Our lab studies several neocortical contributions to episodic memory and decision-making using a variety of techniques such as electroencephalography (EEG), functional magnetic resonance Imaging (fMRI), transcranial direct-current stimulation (tDCS), transcranial magnetic stimulation (TMS), and patient studies. These studies range from investigations into prefrontal and parietal cortex activity associated with shifts in decision criteria to attempts to uncover the sources variability of individual patterns of brain activity during an episodic memory task. Ultimately, our goal is to use these neuroscientific studies to understand the processes of the mind when remembering a past event or making a decision, and to appreciate the uniqueness of these processes at the individual level.

Criterion Shifting in Recognition Memory

Miller Lab Criterion Shifting Research

A critical aspect of recognition memory involves weighing the strength of memory evidence against a decision criterion. The placement of a decision criterion is affected by several factors, such as the probability of a target or the varying consequences of a miss versus a false alarm. In the past, we used criterion shift models to explain the high false alarm rate in the DRM false memory paradigm. More recently, we observed that some individuals willingly shift their decision criterion, while others will not shift their criteria at all. We are exploring the inherent characteristics that mediate an individual's willingness to shift their decision criterion when it is advantageous to do so. Further, we have exploited these individual differences in criterion shifting in order to better understand the fronto-parietal network of brain activity associated with successful memory recognition.

Hypothesis Formation and Evaluation

Miller Lab Research Summary

Areas in white denote regions associated with hypothesis formation and evaluation in healthy individuals.

One of the hallmarks of split-brain research is the left hemisphere's drive to interpret the world around it. Our goal is to understand and characterize this need of the human brain to form hypotheses. Specifically, we want to determine what propels an individual to seek an explanation, how hypotheses are generated, and what constitutes a good explanation. We are also interested in how the brain evaluates the plausibility and validity of its hypotheses. We believe the brains of healthy individuals strike a balance between hypothesis formation and evaluation, and a perturbation in this system may give rise to delusional disorders. Our ultimate goal is to uncover the neural processes that support hypothesis formation and evaluation in both healthy and deluded individuals.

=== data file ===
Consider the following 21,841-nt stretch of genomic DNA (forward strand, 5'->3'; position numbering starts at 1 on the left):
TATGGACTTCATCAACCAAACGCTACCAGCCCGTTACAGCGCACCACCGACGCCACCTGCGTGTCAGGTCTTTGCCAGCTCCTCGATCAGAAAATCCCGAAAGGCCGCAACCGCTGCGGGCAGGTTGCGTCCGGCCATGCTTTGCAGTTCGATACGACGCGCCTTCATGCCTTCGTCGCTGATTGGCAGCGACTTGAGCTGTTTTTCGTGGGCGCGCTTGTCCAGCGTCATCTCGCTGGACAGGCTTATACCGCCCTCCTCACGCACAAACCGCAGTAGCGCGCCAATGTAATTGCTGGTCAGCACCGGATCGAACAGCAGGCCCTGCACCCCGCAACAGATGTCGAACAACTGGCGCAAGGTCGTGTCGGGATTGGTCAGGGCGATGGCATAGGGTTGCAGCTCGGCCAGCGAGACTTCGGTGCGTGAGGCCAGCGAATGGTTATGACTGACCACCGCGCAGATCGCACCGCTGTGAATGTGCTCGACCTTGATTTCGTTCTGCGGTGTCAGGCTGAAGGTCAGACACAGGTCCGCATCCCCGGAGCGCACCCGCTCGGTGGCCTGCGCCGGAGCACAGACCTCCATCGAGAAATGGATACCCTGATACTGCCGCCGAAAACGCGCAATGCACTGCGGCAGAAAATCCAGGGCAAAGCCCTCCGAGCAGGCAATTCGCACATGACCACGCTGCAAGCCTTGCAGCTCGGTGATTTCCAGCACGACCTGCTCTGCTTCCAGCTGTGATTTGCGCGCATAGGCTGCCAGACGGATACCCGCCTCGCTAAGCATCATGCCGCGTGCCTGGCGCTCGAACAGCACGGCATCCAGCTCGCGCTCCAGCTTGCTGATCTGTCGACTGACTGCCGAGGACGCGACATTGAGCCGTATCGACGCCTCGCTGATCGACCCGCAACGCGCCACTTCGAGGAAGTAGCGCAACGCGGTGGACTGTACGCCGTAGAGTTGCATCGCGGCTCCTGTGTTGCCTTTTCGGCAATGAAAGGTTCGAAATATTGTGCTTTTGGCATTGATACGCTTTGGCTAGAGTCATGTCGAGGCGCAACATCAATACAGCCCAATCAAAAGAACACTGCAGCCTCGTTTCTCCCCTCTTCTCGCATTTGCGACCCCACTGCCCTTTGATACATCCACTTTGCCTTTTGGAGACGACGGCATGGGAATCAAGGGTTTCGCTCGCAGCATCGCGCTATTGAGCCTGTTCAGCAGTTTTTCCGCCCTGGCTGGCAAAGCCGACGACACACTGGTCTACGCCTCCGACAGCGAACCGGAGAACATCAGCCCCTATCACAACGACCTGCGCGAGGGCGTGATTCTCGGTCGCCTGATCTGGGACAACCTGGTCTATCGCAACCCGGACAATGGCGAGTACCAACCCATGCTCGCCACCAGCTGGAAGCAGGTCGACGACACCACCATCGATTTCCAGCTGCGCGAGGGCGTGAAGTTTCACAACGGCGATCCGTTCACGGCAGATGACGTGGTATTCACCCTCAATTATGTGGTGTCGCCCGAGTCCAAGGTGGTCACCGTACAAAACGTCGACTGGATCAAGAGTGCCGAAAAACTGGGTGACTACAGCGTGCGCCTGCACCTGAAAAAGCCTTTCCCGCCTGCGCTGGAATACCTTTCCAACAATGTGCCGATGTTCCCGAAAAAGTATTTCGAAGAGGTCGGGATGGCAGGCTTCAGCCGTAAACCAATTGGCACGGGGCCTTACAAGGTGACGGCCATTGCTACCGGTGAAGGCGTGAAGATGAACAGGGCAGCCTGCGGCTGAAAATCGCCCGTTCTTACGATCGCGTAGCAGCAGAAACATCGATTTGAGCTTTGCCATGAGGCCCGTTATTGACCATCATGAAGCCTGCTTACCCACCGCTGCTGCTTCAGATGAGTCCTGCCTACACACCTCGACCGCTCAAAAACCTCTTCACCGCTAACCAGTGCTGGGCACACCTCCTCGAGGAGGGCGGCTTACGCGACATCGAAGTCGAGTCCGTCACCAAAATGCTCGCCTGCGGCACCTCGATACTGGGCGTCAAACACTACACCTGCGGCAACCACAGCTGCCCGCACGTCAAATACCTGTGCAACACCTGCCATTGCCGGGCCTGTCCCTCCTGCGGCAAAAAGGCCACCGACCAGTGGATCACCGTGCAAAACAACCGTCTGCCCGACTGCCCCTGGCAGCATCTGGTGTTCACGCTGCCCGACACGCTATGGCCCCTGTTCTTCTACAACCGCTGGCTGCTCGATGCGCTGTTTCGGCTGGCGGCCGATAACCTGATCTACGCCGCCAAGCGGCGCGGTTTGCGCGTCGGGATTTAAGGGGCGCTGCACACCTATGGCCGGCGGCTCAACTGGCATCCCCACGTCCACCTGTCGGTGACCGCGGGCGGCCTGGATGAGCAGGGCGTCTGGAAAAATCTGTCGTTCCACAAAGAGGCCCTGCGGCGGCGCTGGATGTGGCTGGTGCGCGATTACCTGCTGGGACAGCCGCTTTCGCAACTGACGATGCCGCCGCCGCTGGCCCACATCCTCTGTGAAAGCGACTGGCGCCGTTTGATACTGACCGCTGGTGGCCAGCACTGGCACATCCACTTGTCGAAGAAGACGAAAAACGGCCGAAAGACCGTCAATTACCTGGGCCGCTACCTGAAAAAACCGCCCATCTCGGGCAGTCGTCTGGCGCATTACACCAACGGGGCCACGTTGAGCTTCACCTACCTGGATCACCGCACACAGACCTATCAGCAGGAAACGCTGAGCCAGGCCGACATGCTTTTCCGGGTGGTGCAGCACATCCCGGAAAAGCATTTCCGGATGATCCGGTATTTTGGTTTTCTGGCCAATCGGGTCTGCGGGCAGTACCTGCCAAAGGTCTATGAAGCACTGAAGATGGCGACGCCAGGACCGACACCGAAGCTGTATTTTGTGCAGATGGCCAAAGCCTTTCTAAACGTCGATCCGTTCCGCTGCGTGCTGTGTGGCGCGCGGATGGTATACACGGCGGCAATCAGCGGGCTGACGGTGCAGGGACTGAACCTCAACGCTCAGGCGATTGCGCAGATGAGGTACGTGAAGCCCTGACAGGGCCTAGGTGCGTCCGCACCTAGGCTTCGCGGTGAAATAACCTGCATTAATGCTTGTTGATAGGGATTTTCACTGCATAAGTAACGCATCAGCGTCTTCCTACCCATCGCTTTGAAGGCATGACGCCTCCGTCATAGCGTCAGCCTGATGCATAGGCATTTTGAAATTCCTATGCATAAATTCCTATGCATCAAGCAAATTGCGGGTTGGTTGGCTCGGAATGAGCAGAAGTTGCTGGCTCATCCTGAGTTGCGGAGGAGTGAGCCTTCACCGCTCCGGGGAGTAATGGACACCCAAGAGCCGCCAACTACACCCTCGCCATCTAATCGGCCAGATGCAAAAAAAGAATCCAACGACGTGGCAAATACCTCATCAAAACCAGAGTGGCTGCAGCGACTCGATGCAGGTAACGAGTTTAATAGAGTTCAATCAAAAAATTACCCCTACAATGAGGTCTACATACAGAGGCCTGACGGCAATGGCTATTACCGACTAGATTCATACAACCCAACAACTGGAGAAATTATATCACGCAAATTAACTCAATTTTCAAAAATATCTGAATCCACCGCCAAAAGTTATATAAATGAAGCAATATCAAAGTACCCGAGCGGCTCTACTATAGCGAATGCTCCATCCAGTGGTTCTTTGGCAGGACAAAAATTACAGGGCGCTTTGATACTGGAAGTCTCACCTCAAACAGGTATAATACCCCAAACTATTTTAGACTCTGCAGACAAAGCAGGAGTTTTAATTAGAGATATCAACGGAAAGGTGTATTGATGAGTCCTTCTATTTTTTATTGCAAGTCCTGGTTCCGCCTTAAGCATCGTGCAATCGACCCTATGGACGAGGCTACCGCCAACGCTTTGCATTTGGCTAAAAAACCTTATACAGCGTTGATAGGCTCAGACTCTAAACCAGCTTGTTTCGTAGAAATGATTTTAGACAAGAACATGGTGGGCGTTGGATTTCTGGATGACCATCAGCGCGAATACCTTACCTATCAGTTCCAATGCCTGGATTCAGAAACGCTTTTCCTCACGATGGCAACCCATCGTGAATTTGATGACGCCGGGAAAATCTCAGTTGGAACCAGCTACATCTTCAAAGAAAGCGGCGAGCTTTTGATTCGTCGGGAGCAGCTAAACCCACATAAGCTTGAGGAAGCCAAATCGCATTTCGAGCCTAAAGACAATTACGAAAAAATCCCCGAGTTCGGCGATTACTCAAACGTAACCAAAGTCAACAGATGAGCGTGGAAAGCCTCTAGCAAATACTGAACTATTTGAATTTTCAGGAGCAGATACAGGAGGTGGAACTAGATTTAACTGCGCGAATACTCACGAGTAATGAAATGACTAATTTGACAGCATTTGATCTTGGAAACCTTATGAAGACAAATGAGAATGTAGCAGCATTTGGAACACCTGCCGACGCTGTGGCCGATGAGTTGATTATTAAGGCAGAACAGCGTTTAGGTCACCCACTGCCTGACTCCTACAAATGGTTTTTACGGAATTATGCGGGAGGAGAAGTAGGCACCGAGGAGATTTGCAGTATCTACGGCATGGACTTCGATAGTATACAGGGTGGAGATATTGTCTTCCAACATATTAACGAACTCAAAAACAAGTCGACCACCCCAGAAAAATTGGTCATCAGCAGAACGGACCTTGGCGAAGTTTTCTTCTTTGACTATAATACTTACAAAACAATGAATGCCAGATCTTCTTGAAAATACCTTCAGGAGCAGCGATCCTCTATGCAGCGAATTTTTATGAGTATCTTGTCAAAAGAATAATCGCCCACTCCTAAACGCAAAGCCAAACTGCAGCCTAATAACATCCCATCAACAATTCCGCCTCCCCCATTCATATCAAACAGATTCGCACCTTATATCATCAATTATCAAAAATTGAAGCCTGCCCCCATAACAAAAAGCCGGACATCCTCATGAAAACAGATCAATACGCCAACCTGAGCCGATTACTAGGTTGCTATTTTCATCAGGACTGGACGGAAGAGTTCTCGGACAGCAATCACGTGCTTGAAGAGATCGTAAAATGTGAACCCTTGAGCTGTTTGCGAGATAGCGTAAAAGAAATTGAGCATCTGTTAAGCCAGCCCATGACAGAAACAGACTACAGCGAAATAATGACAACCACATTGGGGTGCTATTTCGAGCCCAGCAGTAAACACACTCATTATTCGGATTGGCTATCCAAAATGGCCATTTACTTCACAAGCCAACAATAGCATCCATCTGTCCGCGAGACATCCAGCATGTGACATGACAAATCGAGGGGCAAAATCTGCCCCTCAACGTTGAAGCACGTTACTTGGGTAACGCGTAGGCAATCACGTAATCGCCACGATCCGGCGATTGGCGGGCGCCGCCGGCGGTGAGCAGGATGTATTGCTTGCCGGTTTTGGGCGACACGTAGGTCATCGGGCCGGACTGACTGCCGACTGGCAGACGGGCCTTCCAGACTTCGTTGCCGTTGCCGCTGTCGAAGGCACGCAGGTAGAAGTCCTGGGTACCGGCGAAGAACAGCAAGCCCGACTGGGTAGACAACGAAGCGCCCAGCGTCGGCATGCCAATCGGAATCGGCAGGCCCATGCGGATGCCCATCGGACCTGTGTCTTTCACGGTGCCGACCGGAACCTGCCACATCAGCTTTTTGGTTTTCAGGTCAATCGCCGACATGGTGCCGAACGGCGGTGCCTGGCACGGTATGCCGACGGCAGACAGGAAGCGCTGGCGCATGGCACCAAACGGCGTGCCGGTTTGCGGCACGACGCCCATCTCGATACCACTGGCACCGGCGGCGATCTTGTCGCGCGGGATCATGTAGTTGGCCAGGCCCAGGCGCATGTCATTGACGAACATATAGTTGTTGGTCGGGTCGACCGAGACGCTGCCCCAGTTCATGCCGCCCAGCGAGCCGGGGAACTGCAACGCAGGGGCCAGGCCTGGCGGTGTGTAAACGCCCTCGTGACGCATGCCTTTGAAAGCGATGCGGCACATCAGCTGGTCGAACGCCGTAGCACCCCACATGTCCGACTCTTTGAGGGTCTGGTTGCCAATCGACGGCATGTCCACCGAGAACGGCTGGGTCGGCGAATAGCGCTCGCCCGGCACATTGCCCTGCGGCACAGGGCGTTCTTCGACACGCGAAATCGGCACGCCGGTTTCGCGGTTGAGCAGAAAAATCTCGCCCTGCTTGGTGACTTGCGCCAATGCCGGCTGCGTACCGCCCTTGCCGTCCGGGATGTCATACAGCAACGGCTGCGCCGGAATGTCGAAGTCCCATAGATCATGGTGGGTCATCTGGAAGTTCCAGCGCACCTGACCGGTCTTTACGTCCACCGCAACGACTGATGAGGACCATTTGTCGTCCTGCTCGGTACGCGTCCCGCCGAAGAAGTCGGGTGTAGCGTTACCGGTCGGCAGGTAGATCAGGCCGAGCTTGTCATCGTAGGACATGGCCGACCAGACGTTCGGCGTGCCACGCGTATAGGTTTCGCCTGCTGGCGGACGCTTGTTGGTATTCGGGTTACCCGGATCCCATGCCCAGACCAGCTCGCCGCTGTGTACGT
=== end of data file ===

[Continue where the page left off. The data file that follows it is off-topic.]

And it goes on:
Individual Variability in Brain Activity

Miller Lab Research Summary

Brain activity associated with memory retrieval for nine individuals. Notice the variability between individual brain maps.

Neuroimaging studies typically rely on maps of brain activity that are an average across a group of subjects in order to increase statistical power. However, our studies have demonstrated that an individual map of brain activity is not unlike a fingerprint in its uniqueness and relative stability over time. A reliance on group maps can leave out a wealth of information at the individual level. We seek to understand the sources of this variability in brain activity given the variable and dynamic nature of episodic memory and decision-making.

Partietal Lobe Contributions to Memory

Miller Lab Research Summary

Parietal lobe activations are a ubiquitous finding in neuroimaging studies of recognition memory, but the functionality of this region remains a mystery. We have explored this functionality using a variety of source monitoring tasks and by manipulating decision processes during recognition memory tasks.

fMRI methods

Miller Lab Research Summary

From the lab that found "significant" fMRI activity in a dead salmon when NOT correcting for multiple comparisons, a new study suggests that most fMRI studies are underpowered due to insufficient sample sizes. In fact, many fMRI studies need sample sizes of 100+ participants to have reasonable reproducibility.

One goal of the lab is to improve the reliability and replicability of fMRI findings by highlighting bad statistical practices and guiding future fMRI studies with improved methods.

Yes we did scan another dead salmon and failed to replicate our initial finding. Perhaps we just need a larger sample size.

Social Reasoning & Theory of Mind

Miller Lab Social Reasoning Research

In the real world, decision-making and reasoning usually occurs within a social context. We have conducted neuroimaging and patient studies that examine this issue with a consideration of specialized modules responsible for theory of mind attributions (that is, attributing beliefs and thoughts to other people).

Split Brain Research

Miller Lab Split Brain Research

Our lab has conducted studies of patients who had their corpus callosum surgically severed due to severe epilepsy. These patients presented a rare opportunity to understand the unique functionality of each hemisphere in isolation and the effect of severing inter-hemispheric communication. These studies ranged in topics from episodic memory to probability matching to moral reasoning.



Check out our lab GitHub!

Data from published studies are available upon request at millerlab@ucsb.edu.